Blue Jays Blahs: Frustrating Season Has Fans Looking to Future

Blue Jays' manager John Gibbons

2018 has been a frustrating season for Toronto Blue Jays' manager John Gibbons. (Photo by Rich von Biberstein/Icon Sportswire via Getty Images)

On my way into work the other day, I sat on the streetcar beside a man wearing a Toronto Blue Jays t-shirt with “2015 American League East Champs” emblazoned on it.

It immediately recalled the drama and packed crowds of that magical season, where exciting sluggers Bautista, Encarnacion, Donaldson, Martin and the capable pitching staff of Price, Estrada, Buehrle et al led the team to within two wins of reaching the World Series. (Will any fan ever forget the Bautista bat-flip game?)

But the man’s t-shirt was also faded and frayed, much like our memories of that season.

Just three years later, entering the second half stretch of the 2018 season, the Blue Jays are no longer contenders, the excitement is gone and fans have a serious case of the blahs. In a cruel twist of fate, more fans in Toronto are talking about the Maple Leafs and Raptors (neither start playing until October) then they are about the Jays.

Because unless the miraculous occurs – and the Blue Jays win 25 games in a row and the Boston Red Sox and New York Yankees both falter – this team doesn’t have a chance. Fans will be forced to watch the season grind on in a tiresome slog to its inevitable conclusion. No wonder attendance is down this year.

Even the MLB website does not like the chances of that miracle happening. Going into the all-star break, even the league’s site had given up on the Jays, calculating their chances of making the post-season at 0%.

Knowing full well that the Jays would not be competitive this season, team management has decided to write off this year and start focussing efforts on rebuilding for the future. That means GM Ross Atkins is shopping his top players to other clubs, in the hopes of landing promising young prospects in return. While the kids they acquire will take time to develop, if everything goes according to plan, they’ll be in a position to help the team compete three or four years down the road.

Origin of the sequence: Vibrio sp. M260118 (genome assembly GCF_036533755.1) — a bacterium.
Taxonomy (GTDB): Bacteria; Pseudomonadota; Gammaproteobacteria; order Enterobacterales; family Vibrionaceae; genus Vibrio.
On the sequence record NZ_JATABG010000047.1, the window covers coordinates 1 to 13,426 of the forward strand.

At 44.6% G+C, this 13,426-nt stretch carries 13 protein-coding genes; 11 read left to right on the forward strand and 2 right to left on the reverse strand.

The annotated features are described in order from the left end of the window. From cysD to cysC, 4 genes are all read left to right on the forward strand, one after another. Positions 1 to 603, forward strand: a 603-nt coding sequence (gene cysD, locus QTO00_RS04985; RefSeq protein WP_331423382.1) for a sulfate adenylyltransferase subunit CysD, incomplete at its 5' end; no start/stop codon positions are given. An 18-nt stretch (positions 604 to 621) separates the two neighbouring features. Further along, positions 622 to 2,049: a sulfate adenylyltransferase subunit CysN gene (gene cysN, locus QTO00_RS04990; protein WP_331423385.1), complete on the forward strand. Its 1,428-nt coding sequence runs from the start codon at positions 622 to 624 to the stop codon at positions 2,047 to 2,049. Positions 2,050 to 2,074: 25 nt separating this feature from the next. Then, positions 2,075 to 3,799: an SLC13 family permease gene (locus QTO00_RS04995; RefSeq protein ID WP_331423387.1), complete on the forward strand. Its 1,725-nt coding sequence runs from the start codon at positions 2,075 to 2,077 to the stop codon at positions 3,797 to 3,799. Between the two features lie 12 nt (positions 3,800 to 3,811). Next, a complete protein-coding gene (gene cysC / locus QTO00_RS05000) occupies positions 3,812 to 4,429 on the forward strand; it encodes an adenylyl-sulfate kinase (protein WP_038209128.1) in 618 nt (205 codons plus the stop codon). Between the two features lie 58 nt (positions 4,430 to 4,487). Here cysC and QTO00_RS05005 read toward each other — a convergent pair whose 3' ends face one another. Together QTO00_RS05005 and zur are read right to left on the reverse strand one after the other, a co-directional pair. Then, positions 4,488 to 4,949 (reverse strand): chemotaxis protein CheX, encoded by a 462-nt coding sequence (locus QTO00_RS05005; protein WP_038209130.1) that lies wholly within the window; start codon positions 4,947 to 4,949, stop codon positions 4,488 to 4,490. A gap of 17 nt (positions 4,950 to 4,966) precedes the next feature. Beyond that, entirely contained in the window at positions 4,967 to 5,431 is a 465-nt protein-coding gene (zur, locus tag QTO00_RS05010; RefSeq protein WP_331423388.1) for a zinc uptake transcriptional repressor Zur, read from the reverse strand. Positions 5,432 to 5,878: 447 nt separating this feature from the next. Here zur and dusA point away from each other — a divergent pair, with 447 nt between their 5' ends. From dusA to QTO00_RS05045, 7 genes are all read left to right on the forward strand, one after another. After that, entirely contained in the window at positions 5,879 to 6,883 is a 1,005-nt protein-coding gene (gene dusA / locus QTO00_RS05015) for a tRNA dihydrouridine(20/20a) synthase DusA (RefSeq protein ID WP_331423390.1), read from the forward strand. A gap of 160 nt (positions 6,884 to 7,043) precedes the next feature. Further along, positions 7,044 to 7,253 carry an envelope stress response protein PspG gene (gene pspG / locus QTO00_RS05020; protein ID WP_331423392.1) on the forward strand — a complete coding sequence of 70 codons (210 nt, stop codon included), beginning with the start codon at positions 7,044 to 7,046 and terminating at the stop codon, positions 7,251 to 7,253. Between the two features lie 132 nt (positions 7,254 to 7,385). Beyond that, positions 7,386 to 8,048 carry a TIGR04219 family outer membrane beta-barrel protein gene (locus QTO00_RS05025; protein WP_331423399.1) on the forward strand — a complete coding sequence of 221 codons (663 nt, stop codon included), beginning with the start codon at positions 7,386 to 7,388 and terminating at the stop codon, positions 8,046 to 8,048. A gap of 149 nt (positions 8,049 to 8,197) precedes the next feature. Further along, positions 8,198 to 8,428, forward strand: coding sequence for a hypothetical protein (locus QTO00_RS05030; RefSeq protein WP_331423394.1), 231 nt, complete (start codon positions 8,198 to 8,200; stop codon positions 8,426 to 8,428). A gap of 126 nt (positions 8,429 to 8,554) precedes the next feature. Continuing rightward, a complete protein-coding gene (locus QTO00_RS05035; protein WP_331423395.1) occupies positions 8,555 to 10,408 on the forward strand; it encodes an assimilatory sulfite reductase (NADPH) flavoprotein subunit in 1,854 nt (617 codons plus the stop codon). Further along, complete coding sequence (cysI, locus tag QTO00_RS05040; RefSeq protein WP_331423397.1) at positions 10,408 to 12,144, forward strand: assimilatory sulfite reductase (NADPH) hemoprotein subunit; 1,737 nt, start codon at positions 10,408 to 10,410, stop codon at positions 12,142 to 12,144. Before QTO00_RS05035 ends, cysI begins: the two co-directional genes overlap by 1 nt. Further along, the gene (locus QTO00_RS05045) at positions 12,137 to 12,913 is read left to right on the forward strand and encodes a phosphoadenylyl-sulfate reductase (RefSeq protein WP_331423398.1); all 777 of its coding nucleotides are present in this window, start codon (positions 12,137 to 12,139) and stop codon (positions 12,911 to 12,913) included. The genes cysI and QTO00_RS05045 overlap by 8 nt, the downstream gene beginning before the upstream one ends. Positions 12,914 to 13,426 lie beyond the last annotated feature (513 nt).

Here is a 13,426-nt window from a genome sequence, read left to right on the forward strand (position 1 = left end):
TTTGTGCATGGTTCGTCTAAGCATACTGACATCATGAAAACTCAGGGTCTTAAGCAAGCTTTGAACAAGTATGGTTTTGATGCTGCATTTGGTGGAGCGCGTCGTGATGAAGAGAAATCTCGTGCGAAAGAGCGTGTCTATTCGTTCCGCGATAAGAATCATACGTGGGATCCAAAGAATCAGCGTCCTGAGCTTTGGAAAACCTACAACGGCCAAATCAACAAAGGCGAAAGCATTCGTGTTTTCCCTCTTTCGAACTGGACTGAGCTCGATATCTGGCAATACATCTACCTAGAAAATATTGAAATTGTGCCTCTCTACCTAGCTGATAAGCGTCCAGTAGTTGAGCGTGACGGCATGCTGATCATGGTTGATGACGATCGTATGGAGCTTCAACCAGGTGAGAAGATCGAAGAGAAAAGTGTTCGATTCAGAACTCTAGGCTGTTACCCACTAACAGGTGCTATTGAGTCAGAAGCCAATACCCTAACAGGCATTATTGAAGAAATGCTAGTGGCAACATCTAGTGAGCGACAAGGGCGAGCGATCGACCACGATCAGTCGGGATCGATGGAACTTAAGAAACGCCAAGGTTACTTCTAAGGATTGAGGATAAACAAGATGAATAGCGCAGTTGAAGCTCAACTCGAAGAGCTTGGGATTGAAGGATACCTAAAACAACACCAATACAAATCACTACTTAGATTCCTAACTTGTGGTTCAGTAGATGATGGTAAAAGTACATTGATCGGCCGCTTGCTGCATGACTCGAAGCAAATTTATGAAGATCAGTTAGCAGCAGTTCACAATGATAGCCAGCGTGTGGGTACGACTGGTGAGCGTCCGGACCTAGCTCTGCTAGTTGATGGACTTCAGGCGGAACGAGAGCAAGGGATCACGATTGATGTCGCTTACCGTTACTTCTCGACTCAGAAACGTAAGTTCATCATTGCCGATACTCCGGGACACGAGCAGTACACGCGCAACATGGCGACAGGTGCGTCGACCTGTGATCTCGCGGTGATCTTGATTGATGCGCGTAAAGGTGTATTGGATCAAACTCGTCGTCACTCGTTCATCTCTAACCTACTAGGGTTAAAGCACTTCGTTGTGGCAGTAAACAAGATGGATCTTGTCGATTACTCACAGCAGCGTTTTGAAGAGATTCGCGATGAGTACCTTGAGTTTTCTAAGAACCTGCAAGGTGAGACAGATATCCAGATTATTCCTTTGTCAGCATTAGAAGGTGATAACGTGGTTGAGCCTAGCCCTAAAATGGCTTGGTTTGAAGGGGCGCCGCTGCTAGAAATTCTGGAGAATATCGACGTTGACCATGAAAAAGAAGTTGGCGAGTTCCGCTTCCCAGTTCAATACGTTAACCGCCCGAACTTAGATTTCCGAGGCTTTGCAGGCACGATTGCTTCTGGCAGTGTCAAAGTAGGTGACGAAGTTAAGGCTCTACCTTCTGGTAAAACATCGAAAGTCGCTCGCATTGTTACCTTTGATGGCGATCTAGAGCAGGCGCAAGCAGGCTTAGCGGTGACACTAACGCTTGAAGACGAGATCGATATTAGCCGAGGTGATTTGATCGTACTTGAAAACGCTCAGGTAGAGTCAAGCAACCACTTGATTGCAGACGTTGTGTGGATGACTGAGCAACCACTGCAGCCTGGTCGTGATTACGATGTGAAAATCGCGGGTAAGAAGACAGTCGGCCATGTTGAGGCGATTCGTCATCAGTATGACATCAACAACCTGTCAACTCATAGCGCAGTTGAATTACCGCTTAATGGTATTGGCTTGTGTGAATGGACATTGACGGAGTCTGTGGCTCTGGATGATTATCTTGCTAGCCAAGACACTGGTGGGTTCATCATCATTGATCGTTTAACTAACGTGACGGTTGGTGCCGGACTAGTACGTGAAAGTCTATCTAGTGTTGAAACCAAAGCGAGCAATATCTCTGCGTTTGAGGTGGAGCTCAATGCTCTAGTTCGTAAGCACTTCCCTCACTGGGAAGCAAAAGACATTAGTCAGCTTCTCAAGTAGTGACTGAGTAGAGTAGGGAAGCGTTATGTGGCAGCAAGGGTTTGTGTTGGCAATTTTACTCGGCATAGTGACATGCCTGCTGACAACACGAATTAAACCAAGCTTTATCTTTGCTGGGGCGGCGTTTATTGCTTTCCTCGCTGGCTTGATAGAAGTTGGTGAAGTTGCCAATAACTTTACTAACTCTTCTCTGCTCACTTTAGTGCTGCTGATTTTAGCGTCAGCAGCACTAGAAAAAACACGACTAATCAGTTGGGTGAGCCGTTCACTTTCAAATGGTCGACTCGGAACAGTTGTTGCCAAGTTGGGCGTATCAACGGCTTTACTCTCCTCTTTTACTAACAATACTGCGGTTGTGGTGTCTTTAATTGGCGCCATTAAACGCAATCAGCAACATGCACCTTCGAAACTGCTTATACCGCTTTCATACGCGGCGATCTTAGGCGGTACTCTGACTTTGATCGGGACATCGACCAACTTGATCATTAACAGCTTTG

It’s a good strategy that often pays dividends; witness the Houston Astros, winners of last year’s World Series. Unfortunately for the Jays though, two of their main trade chips – Josh Donaldson and Troy Tulowitzki – have both been injured for most of the year and it’s doubtful other teams will want to trade for damaged goods.

That leaves J.A. Happ – the team’s lone representative at the All-Star game – as the big prize they have left. Happ has not only been the team’s top pitcher this year but he’s also a left-hander, a much sought after commodity on any pitching staff. But besides Happ, and a so-so collection of bullpen arms, that’s about it for trade bait.

Complicating matters, though, is the fact that both Happ and Donaldson are unrestricted free agents next year, which lessens their value at trade time. While teams may be interested in trading for a reliable lefty starter or a slugging third baseman, their value is lessened because there’s no guarantee they’ll sign with their new clubs for 2019.

Fans are going to have to get used to it. All teams go through cycles of winning and losing and, right now, the Jays are at the low ebb. However, with super prospects like Vladimir Guerrero Jr. and Bo Bichette tearing up the minor leagues, the future looks bright.

Unfortunately, we’re going to have to suffer through a few more years of the blahs until we get there.